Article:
"The Art of Game Design describes precisely how to build a game the world will love and elegantly crank it through the realities of clients and publishers. It draws wisdom from Disneyland to Michelangelo, gradually assembling a supply of concrete game design rules and subtle psychological tricks that actually work in surprising ways. It is fertilizer for the subconscious: keep a stack of Post-it notes nearby to record all the game ideas that will sprout out of your own head while reading."-Kyle Gabler, Game Designer and Founder of 2D Boy, Makers of World of Goo
"He embodies a tradition of reconciling diverse disciplines, extending the possibilities of each and creating new theories and opportunities for both industry and academia. Jesse is like the Einstein of entertainment."-Mk Haley, Walt Disney Research
"Packed with Jesse's real-world experience and humorous insight, The Art of Game Design: A Book of Lenses is a tool chest crossed with a kaleidoscope. Both fantastical and practical, methodical and wonder-full, this book and deck will have you looking at and dreaming up games with a fresh vision. Like a chemistry set for making mental explosions, it's an idea(l) book guiding the design process for both new and seasoned game designers. In short, using Jesse's book is FUN."-Heather Kelley, Artist and Game Designer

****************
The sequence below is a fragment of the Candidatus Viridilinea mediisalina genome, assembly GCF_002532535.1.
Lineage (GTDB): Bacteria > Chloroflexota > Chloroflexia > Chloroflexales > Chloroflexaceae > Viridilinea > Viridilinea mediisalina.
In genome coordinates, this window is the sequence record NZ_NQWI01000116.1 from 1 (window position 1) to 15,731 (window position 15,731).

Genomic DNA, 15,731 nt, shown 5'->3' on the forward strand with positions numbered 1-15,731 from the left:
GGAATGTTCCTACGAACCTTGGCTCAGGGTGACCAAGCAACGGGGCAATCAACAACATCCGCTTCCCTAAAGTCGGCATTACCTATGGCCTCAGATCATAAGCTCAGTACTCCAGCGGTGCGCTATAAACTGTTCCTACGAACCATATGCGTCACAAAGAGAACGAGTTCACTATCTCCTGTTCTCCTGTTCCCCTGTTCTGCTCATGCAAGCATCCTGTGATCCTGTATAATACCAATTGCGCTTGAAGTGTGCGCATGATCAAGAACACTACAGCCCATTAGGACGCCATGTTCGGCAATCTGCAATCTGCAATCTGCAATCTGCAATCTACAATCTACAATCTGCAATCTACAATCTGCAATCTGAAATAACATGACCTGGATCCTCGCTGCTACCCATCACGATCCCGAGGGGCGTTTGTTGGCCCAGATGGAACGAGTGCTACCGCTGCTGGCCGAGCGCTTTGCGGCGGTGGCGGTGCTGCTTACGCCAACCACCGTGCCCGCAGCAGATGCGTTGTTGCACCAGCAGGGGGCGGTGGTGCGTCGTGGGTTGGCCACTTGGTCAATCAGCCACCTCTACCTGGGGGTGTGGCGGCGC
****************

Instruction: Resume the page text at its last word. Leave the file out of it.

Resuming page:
"The Art of Game Design is one of a handful of books I continuously reference during production. Whether you're just starting out or looking for ways to approach your design from a fresh perspective, this book is a must for your library."-Neil Druckmann, Creative Director on The Last of Us at Naughty Dog
"On games industry desks, books tend to come and go, but they all seem to go on top of Jesse Schell's The Art of Game Design, because that's the one book that seems to stick around."-Jason VandenBerghe, Creative Director, Ubisoft
"Ken Rolston, internationally celebrated game designer, recommends Jesse Schell's The Art of Game Design both for smart people and for people who are learning how to be smart."-Ken Rolston, Director of Design, Turbine